3. THE PROMISE--Behold, I will make them of the Synagogue of Satan, which say they are Jews, and are not, but do lie; behold, I will make them to come and worship before thy feet, and to know that I have loved thee. Because thou hast kept the word of My Patience, I also will keep thee from the HOUR OF TRIBULATION, which shall come upon all the world, to try them that dwell upon the earth. Behold, I come quickly: hold that fast which thou hast, that no man take thy CROWN. Him that overcometh will I make a PILLAR in the Temple of My God, and he shall go no more out: and I will write upon him the NAME of My God, and the name of the CITY of My God, which is NEW JERUSALEM, which cometh down out of Heaven from My God: and I will write upon him My NEW NAME. He that hath an ear, let him hear what the Spirit saith unto the Churches.”
There is no question about the meaning of the word Philadelphia. It means “Brotherly Love,” and well describes the charity and brotherly fellowship that dissipated the bitter personal animosities that characterized the theological disputants of the “Sardis Period,” and made possible the evangelistic and missionary labors of the past 150 years. Three things are said of this Church:
1. It had a “little strength.” It was like a person coming back to life who was still very weak. It was the “dead” Sardis Church “revived,” and Revivals have been characteristic of the Philadelphia Period. These Revivals began with George Whitefield in A. D. 1739, followed by John Wesley, Charles G. Finney and D. L. Moody.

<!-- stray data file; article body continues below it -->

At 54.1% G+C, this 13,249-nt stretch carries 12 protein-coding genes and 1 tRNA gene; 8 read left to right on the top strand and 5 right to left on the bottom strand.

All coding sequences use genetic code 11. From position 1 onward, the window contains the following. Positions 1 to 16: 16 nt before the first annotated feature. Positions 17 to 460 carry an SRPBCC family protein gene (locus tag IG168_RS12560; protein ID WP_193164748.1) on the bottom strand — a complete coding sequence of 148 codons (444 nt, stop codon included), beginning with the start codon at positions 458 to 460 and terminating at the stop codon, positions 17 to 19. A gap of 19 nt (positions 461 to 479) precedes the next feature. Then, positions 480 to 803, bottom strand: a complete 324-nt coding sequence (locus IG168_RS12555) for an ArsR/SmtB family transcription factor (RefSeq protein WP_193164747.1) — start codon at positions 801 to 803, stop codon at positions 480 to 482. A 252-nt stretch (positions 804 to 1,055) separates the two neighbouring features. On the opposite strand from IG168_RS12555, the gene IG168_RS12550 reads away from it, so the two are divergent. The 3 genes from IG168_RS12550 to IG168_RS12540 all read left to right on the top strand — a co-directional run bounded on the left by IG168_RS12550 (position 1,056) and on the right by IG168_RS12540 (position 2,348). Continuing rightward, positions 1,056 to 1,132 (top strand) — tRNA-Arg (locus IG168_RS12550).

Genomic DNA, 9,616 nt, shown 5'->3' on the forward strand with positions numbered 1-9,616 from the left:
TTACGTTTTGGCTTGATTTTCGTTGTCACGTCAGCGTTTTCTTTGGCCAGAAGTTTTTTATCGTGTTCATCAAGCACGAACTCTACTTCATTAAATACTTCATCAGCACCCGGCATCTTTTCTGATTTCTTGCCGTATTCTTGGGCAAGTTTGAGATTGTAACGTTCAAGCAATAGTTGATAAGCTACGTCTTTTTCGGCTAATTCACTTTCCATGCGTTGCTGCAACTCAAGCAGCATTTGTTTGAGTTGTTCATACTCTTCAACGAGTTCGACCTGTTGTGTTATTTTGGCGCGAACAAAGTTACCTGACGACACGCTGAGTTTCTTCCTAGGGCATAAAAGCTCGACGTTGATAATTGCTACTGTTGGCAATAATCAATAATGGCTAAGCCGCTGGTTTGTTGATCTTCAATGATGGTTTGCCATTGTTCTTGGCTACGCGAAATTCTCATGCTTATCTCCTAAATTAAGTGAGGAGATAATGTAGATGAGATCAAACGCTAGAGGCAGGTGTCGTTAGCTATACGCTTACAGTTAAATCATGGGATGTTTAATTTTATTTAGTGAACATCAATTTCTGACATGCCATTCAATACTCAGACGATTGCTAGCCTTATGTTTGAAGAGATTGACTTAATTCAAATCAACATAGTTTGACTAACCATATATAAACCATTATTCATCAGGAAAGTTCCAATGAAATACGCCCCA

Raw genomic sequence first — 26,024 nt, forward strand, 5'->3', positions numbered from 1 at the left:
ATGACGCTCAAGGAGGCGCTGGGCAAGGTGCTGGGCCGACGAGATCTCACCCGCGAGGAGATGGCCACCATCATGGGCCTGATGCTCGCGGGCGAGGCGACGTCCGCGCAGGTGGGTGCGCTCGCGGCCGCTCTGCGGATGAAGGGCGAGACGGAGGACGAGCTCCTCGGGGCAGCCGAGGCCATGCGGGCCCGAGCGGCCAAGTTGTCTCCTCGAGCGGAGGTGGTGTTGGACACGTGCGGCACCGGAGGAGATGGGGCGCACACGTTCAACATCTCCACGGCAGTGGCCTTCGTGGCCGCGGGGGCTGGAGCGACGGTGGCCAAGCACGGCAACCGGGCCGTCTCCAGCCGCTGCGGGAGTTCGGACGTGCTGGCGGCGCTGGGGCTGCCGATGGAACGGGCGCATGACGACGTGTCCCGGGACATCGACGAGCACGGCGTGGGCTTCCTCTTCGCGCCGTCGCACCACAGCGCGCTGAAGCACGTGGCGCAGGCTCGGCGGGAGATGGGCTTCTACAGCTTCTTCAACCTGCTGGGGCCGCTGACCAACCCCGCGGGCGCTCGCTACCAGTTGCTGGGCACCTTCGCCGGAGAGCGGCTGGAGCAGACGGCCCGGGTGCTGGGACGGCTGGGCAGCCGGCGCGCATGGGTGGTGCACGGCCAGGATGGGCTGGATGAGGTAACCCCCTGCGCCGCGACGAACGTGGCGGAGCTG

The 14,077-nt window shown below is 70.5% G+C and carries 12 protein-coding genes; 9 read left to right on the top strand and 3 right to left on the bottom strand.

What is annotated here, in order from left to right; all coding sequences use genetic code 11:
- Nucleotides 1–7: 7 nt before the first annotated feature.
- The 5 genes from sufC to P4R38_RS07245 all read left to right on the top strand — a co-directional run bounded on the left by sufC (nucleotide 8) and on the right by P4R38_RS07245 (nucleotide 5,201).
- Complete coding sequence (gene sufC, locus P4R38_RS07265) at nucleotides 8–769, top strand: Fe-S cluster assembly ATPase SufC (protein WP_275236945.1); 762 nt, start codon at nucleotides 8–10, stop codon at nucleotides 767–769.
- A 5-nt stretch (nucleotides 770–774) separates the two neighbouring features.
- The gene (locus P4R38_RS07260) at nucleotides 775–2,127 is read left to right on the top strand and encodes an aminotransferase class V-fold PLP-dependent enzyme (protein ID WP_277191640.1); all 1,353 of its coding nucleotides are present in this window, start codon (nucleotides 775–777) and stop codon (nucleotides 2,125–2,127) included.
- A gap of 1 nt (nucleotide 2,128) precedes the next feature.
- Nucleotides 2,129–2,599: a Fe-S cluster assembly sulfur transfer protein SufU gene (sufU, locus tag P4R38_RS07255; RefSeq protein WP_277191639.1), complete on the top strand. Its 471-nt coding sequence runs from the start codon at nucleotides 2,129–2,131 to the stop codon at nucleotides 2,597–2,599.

2. It had set before it an “open door,” that no “man” could shut. Note that this promise was made by Him, who “hath the ’Key of David,’ He that ’openeth’ and no man shutteth; and ’shutteth’ and no man openeth.” In 1793 William Carey sailed for India, where he found an “open door,” and since then the Lord has opened the door into China, Japan, Korea, India, Africa and the isles of the sea, until there is not a country in the world where the missionary cannot go.
3. It was to be kept from the “Hour of Temptation” (TRIBULATION), that shall come upon ALL THE WORLD, and as there has never as yet been a WORLDWIDE Tribulation, this “Hour of Tribulation” must still be future and refers doubtless to the “Great Tribulation” that is to come upon the “whole world,” just before the return of the Lord to set up His Millennial Kingdom, and as the promise is that the “Philadelphia Church” shall not pass through the Tribulation, is not this additional proof that the Church shall be “caught out” before the Tribulation?
The Philadelphia Period covers the time between A. D. 1750 and A. D. 1900. We must not forget that the characteristics of all these Periods continue on in the Church down to the end. This is true of the Evangelistic and Missionary movements of the “Philadelphia Period,” but they are now more mechanical and based on business methods, and there is less spiritual power, and this will continue until Christ returns.
VII . THE CHURCH AT LAODICEA .
(A Lukewarm Church.)
1. THE SALUTATION--“And unto the Angel of the Church of the Laodiceans write: These things saith the Amen, the Faithful and True Witness, the beginning of the creation of God.
2. THE COMPLAINT--I know thy works, that thou art neither hot nor cold: I would thou wert cold or hot. So then because thou art lukewarm, and neither cold or hot, I will spue thee out of my mouth. Because thou sayest, I am rich and increased with goods, and have need of nothing, and knowest not that thou are wretched, and miserable, and poor, and blind, and naked.